Of course, as someone born and raised in Western Canada, Charlie was determined that the West had a voice in policy development, which led to his long involvement with the Canada West Foundation, serving as vice-chair during his term. This translated to the national level through his board position with the C.D. Howe Institute. Without question, discussing policy with Charlie was always a good intellectual joust — where different views and ideas were welcome and the conclusion might be simply agreeing to disagree, but with new perspectives gained.
His retirement from Nexen in 2008 took many by surprise — but for Charlie, it was simply time to support Joanne, who, at the time, was midway through her tenure as the chancellor of UCalgary, and to make room for his diverse interests.
His job, he said, didn’t define him as a person.
And that was true.
From his penchant for travel with Joanne and his daughters Kate and Lindsay, to his passion for the outdoors — he was an awesome downhill skier, weekly tennis matches and community commitments, Charlie was never idle.
In recent years — and due to the health challenges faced first by family members and later, himself — Charlie turned his energies toward health care, determined to spark fundamental change in health-care delivery to see the patient needs come first, not the system’s. He kept saying ‘there had to be a better way’ and in typical Charlie fashion, he was determined to find it. He remained unwavering in his commitment to the Alberta Children’s Hospital and was instrumental in the development of the Alberta Children’s Hospital Research Institute (ACHRI) — a partnership between UCalgary and the Alberta Children’s Hospital Foundation.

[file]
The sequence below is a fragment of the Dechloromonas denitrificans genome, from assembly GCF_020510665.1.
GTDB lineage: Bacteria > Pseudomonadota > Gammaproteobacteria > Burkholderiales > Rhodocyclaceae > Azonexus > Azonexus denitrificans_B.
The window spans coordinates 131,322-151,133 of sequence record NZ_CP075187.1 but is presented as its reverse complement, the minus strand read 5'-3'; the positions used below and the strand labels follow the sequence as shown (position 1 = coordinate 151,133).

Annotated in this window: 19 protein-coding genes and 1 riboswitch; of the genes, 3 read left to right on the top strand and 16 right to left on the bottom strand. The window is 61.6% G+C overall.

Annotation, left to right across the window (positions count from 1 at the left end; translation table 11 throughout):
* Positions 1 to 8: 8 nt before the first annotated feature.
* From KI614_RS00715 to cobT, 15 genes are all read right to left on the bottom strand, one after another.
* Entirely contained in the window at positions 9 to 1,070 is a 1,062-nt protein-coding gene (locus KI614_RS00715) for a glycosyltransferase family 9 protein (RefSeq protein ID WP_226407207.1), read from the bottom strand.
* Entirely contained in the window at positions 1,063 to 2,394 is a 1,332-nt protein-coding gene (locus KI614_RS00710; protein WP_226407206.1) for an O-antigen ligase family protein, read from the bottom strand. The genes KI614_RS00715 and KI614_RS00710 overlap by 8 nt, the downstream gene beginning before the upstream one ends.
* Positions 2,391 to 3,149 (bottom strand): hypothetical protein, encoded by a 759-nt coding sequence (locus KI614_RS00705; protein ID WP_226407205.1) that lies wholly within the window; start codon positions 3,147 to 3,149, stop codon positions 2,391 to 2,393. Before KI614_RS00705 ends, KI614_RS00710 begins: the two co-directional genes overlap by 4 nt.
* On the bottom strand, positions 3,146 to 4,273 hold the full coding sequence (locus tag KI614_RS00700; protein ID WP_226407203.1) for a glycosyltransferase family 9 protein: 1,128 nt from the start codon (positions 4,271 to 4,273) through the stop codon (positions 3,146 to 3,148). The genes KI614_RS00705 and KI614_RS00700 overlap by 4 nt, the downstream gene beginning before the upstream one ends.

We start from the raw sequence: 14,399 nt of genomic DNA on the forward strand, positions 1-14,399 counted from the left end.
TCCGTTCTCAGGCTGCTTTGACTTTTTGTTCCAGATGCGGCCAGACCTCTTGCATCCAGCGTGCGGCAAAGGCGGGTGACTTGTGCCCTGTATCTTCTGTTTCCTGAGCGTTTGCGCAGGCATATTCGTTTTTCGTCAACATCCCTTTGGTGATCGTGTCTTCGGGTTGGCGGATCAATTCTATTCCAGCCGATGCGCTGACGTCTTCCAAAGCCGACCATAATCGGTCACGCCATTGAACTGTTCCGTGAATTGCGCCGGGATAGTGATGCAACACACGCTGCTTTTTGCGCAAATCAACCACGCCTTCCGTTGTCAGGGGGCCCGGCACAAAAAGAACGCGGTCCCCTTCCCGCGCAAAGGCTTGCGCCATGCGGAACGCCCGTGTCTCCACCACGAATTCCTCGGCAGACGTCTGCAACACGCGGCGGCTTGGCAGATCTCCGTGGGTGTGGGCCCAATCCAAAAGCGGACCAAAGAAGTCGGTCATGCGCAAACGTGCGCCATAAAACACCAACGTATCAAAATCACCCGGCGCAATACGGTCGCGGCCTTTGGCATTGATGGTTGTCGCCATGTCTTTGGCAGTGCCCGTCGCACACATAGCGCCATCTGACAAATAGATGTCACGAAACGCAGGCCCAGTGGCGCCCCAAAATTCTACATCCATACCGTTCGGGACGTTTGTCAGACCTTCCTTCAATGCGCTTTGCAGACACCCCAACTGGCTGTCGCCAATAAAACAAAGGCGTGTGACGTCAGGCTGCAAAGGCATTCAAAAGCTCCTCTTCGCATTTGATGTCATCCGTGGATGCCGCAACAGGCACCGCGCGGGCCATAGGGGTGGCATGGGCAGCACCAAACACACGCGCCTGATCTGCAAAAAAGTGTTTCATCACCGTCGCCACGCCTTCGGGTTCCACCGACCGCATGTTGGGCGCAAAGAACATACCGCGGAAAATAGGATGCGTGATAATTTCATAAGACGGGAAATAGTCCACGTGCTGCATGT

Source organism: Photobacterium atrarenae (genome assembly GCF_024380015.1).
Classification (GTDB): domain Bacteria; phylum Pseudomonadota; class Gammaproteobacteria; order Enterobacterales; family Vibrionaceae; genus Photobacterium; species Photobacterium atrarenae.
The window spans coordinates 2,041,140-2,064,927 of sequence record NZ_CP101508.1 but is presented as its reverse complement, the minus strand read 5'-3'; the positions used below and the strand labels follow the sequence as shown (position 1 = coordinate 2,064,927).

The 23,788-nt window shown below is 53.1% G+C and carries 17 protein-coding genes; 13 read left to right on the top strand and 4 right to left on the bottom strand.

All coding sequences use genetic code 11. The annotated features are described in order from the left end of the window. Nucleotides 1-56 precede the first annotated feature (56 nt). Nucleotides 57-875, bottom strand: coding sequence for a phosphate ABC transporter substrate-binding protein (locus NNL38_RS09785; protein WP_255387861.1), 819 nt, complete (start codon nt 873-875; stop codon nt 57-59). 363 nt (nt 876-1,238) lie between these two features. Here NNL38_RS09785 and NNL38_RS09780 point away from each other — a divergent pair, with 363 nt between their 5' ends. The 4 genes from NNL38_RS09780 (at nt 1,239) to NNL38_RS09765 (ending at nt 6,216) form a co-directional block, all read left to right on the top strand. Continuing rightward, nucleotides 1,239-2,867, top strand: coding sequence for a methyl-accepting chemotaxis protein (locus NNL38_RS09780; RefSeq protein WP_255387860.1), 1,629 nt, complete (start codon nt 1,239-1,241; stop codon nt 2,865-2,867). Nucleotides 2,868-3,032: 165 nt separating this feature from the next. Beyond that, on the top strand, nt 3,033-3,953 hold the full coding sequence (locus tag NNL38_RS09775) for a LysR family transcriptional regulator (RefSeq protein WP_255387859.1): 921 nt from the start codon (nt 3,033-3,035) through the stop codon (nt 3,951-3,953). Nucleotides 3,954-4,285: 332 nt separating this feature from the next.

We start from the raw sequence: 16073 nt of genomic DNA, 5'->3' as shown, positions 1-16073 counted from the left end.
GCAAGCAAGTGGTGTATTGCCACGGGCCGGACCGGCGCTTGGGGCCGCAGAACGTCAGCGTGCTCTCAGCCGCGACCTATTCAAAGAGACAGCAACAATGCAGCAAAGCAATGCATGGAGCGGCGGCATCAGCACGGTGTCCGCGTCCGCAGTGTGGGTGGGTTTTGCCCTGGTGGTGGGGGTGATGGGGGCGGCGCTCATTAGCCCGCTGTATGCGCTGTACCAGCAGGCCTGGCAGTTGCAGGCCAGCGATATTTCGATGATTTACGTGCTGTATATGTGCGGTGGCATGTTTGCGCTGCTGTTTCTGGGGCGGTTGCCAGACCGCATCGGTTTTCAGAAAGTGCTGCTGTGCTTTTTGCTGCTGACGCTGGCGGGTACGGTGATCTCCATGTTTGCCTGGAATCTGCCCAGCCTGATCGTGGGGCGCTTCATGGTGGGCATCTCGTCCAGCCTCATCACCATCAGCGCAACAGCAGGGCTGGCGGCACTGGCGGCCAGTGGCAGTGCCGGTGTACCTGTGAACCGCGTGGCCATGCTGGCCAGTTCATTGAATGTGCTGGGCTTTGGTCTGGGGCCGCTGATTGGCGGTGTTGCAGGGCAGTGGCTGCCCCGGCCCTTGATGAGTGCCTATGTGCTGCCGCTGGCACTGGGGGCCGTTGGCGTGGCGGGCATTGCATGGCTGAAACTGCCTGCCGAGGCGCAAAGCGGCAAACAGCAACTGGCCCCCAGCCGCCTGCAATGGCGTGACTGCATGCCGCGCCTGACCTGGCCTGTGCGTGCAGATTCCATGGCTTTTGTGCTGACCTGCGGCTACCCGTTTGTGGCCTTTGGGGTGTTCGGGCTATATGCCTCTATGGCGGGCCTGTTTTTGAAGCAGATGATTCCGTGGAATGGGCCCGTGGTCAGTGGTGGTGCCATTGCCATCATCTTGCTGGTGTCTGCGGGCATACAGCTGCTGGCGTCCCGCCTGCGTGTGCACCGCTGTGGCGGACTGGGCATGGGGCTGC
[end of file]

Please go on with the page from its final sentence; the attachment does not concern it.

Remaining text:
Charlie received many honours throughout his lifetime, and the University of Calgary was fortunate to have the opportunity to honour Charlie with an honorary degree, Doctor of Laws, Honoris Causa and as a Distinguished Business Leader through the Haskayne School of Business. He and Joanne were named to the Order of Canada — a recognition he said was deeply moving as it represented, by his country and his fellow Canadians, recognition of his years seeking to make a difference.
Charlie was truly a living example of what Winston Churchill said — ‘We make a living by what we get, but we make a life by what we give’. His compassionate, community leadership will be missed.